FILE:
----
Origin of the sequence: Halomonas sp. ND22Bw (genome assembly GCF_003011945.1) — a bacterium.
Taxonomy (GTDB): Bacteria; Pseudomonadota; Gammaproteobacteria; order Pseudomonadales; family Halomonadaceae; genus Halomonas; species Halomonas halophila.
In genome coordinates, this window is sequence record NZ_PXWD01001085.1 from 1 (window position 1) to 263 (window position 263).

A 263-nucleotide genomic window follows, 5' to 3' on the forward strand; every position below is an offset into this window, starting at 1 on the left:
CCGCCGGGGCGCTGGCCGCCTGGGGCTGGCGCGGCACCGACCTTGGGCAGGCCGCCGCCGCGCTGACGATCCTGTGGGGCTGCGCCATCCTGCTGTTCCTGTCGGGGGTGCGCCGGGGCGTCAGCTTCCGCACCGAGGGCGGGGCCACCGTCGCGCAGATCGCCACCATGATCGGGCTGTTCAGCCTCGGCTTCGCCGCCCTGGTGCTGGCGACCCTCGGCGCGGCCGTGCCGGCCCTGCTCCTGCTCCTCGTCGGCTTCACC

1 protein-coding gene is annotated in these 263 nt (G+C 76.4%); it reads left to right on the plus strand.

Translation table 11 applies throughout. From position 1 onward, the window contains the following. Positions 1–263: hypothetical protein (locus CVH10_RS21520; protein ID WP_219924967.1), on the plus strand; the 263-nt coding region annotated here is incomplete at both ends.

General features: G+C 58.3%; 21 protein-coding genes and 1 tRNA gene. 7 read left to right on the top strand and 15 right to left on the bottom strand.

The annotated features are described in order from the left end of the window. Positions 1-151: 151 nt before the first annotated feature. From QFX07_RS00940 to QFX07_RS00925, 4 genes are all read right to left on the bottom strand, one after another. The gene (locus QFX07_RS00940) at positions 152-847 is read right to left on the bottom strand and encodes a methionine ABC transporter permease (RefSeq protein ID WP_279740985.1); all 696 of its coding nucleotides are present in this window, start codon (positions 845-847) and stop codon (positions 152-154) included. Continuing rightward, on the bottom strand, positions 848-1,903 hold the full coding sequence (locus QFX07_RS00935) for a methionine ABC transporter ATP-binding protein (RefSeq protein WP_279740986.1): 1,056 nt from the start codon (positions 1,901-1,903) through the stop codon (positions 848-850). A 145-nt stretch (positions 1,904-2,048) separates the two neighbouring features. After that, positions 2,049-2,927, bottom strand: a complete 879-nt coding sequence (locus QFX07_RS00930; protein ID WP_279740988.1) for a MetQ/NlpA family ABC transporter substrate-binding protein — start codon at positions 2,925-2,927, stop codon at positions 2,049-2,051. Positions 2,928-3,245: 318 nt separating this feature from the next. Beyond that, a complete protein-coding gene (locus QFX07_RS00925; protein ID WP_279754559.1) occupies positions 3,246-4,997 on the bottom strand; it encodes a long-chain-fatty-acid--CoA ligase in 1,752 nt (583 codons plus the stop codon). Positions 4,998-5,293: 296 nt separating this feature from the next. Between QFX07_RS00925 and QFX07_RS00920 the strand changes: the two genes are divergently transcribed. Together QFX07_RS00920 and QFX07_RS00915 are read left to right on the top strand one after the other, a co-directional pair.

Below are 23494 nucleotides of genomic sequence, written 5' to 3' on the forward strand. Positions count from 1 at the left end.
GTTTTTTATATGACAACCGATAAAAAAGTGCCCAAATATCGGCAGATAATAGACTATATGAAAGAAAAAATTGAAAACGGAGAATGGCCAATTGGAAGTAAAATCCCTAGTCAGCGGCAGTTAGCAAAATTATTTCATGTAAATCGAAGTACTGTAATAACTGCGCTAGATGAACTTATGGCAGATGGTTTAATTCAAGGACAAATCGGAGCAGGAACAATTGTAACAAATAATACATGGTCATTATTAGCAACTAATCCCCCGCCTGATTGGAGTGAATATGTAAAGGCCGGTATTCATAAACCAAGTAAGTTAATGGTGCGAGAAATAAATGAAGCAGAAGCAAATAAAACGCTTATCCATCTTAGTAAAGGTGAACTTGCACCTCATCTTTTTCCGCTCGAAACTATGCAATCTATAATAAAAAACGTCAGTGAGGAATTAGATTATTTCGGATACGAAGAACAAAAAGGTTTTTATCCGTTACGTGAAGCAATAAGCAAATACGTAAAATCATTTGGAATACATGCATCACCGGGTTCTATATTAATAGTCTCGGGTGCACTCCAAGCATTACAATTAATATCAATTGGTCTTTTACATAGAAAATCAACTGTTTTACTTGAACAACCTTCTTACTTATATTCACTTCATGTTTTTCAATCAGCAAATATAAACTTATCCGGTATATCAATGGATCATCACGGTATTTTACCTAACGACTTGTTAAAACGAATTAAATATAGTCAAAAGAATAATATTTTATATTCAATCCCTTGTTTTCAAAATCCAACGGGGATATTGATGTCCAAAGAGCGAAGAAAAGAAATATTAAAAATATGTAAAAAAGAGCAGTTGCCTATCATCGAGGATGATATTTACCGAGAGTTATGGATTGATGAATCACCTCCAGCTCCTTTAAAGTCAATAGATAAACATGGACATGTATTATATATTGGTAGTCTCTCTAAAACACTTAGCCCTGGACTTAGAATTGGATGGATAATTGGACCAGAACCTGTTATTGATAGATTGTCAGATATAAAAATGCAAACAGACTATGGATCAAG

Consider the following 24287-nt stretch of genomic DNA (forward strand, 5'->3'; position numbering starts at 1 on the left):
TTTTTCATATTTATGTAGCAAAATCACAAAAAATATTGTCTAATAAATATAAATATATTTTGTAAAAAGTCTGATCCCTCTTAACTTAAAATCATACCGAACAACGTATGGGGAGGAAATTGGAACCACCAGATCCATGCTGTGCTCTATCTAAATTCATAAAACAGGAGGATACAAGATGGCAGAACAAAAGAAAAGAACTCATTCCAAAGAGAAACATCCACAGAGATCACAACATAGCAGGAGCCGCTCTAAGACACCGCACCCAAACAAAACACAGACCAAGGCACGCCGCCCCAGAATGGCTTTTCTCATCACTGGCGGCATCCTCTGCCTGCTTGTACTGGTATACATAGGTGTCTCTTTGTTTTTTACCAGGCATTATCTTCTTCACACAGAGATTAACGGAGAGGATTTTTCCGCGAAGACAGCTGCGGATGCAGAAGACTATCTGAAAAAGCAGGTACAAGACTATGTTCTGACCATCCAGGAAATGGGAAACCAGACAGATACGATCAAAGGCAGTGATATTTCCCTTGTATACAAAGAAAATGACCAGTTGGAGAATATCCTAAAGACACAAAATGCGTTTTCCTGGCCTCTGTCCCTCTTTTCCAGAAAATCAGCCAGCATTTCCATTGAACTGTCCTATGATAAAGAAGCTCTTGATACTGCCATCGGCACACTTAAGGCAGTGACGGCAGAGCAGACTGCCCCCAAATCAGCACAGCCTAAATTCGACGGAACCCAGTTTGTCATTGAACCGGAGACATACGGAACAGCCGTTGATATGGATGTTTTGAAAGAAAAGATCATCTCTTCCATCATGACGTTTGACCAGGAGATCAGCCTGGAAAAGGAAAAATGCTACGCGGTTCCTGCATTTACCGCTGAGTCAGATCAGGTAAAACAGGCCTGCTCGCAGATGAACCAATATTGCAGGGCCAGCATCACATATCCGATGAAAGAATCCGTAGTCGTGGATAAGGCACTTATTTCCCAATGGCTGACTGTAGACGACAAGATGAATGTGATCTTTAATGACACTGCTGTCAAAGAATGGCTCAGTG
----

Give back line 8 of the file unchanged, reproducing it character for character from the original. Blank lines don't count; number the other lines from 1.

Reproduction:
General features: G+C 58.3%; 21 protein-coding genes and 1 tRNA gene. 7 read left to right on the top strand and 15 right to left on the bottom strand.